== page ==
One of the things that we are often asked is ‘why does the reading from the WeatherSignal app differ from the reported pressure on the weather forecast?’ Ok, maybe it’s not all that often, but it still gets asked and is a very good question.
To understand the difference between the barometric pressure reported by WeatherSignal and the pressure reported on the forecast, we have to first understand a concept called Sea Level Pressure – which is (as you might have guessed) the pressure at sea level.
Pressure is essentially a measure of the mass of air above you – and so the higher you go the lower the pressure will be in your location. To get around this and to make showing pressure across countries and regions comparable, pressure readings are transformed into sea-level pressure readings – so that the isobars showing fronts of pressure don’t end up simply reflecting changes in the elevation of the earth. Put simply, WeatherSignal simply shows you the raw pressure reading taken at your location – it does not account for altitude. If you live somewhere high up (Hi WeatherSignal users in Denver!) then WeatherSignal will consistently give you a different pressure reading to the forecast. For those of you who live by the sea or in low-lying cities (like us in London) then WeatherSignal will return a pressure value almost identical to the forecast.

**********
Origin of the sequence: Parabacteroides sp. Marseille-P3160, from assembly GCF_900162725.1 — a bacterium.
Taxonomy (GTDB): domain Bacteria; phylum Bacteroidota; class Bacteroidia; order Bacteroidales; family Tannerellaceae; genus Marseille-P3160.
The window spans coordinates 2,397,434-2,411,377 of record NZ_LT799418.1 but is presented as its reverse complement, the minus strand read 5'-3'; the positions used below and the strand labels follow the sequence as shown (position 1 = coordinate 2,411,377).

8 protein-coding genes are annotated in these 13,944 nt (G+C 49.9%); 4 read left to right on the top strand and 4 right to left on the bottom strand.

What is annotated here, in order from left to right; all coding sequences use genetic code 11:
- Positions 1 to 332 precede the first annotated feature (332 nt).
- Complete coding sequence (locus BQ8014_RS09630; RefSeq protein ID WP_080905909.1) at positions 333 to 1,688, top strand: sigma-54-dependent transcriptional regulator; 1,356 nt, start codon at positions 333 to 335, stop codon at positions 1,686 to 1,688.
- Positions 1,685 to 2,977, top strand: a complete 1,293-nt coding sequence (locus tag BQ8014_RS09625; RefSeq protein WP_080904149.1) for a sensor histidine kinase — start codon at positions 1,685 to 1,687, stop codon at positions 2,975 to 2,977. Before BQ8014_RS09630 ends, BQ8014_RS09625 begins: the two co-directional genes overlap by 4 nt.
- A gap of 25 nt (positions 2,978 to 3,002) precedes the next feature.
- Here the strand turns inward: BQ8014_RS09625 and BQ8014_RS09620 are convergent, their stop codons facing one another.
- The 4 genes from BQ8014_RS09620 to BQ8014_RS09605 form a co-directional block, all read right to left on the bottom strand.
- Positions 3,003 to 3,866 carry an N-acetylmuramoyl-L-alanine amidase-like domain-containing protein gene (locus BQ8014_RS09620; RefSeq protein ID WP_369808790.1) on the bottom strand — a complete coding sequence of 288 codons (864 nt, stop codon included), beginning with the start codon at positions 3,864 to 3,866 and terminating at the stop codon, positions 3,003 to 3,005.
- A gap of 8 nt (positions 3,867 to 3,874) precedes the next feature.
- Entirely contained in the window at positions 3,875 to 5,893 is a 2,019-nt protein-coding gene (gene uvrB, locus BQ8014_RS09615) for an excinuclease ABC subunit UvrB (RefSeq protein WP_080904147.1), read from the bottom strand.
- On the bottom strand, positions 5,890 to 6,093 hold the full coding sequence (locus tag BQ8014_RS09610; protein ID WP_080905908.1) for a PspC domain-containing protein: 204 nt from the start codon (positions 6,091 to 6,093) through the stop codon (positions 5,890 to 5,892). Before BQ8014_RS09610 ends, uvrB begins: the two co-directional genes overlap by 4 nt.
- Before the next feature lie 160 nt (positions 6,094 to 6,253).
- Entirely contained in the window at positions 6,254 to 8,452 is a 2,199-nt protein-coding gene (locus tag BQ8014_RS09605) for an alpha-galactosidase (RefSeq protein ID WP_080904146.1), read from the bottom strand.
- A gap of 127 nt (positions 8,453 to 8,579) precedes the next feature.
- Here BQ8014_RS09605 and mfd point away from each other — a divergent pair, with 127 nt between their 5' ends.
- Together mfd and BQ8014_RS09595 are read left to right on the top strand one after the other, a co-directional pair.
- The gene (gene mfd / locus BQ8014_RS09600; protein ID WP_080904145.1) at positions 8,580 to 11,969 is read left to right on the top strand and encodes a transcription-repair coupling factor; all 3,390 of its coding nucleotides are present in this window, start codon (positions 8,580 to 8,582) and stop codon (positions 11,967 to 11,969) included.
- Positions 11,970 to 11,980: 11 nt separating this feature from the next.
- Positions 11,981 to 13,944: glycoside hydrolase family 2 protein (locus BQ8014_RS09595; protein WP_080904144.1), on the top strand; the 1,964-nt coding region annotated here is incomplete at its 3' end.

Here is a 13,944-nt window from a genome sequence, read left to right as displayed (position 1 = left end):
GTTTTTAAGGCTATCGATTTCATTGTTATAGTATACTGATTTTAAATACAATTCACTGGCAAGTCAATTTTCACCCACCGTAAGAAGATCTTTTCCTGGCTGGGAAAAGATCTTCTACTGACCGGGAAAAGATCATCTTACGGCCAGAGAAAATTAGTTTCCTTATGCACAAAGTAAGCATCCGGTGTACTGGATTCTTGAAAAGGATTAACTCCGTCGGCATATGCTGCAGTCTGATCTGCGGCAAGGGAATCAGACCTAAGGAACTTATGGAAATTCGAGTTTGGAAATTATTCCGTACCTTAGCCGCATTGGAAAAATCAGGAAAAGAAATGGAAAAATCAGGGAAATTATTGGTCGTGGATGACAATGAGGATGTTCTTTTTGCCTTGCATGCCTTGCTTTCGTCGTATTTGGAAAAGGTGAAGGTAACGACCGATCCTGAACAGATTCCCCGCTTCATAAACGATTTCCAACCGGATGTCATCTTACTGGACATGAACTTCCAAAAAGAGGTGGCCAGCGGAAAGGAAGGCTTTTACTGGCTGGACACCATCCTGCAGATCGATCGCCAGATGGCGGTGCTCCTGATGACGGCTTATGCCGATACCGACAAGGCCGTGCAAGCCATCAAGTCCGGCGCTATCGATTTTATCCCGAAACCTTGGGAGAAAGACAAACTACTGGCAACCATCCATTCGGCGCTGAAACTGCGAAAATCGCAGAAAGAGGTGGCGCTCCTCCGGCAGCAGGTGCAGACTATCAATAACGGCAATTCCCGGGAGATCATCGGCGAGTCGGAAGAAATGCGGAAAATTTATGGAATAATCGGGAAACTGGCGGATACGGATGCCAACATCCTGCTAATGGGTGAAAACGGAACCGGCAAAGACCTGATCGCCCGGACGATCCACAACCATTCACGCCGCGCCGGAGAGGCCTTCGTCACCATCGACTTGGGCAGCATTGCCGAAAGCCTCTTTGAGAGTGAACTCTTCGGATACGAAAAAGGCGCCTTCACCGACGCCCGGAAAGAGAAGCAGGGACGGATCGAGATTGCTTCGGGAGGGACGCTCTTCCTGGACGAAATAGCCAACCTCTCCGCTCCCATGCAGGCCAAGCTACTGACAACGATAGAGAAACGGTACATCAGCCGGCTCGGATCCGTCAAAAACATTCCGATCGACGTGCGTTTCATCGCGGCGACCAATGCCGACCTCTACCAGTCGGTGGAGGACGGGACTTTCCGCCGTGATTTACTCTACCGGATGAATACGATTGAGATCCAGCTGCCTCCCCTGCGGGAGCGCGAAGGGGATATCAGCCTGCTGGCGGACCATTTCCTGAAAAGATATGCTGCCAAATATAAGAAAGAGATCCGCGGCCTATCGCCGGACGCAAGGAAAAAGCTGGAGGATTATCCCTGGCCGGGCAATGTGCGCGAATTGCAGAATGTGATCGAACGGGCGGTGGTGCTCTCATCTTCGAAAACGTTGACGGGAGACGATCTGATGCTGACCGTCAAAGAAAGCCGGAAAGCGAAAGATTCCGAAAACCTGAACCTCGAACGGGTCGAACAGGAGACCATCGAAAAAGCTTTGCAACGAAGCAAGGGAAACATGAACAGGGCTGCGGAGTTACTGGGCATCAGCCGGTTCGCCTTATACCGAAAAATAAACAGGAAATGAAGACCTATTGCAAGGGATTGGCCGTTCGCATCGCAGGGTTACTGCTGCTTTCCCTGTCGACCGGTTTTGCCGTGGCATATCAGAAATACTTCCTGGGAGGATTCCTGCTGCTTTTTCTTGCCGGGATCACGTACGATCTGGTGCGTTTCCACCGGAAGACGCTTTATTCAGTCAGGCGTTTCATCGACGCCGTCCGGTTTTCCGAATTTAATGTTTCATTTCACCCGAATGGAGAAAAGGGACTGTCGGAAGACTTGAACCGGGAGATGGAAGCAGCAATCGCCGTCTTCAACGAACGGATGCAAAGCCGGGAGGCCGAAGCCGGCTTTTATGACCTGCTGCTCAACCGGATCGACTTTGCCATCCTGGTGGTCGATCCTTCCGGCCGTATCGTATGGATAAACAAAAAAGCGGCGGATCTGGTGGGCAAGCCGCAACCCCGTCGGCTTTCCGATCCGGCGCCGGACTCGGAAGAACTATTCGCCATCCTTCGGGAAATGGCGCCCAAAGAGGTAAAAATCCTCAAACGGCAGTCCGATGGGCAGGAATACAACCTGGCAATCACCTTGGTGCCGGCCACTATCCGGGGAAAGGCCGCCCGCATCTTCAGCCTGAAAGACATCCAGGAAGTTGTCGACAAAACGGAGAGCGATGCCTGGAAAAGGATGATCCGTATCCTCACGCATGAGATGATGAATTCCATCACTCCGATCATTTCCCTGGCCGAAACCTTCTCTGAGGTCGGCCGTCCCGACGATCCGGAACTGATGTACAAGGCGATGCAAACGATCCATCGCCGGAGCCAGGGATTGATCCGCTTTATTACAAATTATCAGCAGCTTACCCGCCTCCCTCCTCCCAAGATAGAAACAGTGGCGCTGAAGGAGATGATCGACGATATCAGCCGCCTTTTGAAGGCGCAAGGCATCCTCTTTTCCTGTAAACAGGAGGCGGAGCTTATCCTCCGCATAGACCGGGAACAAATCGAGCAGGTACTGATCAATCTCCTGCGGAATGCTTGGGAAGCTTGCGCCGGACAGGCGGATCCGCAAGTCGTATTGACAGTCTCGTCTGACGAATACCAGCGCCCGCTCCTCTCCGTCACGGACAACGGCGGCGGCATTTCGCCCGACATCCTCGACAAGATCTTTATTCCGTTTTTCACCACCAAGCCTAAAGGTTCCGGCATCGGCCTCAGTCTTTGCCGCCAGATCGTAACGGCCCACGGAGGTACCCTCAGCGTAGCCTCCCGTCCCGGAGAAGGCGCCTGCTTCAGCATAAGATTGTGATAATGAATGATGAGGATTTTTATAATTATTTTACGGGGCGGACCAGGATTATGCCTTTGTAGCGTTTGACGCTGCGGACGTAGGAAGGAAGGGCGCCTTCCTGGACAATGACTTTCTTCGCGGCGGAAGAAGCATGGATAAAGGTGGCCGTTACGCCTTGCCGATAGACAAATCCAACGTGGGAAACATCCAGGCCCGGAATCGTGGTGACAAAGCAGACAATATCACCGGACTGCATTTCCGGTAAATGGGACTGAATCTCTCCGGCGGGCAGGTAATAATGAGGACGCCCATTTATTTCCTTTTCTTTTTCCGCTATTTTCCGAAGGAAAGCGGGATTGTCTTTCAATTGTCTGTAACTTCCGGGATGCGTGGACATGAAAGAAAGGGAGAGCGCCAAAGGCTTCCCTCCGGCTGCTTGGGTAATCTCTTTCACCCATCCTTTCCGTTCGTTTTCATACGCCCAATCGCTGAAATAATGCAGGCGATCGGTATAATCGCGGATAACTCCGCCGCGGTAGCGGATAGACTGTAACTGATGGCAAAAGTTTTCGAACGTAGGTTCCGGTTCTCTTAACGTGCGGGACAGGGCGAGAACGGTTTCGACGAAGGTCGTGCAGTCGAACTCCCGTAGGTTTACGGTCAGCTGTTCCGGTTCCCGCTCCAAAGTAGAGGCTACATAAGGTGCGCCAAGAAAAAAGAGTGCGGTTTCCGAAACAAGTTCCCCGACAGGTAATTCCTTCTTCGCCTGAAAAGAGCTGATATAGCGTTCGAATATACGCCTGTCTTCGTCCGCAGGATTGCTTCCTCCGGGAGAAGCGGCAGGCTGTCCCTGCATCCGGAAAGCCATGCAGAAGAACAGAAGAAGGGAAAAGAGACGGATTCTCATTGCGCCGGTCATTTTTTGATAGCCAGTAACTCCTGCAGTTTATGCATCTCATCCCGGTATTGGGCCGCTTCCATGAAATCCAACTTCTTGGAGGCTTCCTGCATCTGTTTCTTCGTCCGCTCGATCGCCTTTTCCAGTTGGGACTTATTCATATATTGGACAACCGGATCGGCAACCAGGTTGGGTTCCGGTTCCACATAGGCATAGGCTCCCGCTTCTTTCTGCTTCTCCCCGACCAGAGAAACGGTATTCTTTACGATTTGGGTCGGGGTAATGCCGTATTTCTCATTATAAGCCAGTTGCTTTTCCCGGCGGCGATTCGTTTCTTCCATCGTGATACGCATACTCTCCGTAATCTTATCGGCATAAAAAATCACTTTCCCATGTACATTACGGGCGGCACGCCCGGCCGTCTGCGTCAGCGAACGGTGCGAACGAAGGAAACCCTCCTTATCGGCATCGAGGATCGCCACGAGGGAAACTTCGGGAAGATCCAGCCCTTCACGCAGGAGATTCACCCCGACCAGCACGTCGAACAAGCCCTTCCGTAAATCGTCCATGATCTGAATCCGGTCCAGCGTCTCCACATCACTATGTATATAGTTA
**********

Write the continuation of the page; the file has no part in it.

What is most interesting about pressure as an atmospheric variable capable of telling you about the weather is, however, not the absolute value – but rather the rate of change. Pressure change pretty much tells you the speed at which the weather is changing (and also gives you information about wind – which is essentially air flowing between areas with a pressure differential). So, even if WeatherSignal is not reporting an accurate absolute value, it can still tell you that the weather is improving or getting worse!
For more information on how to calculate sea level pressure from a raw pressure this [pdf] page may prove instructive.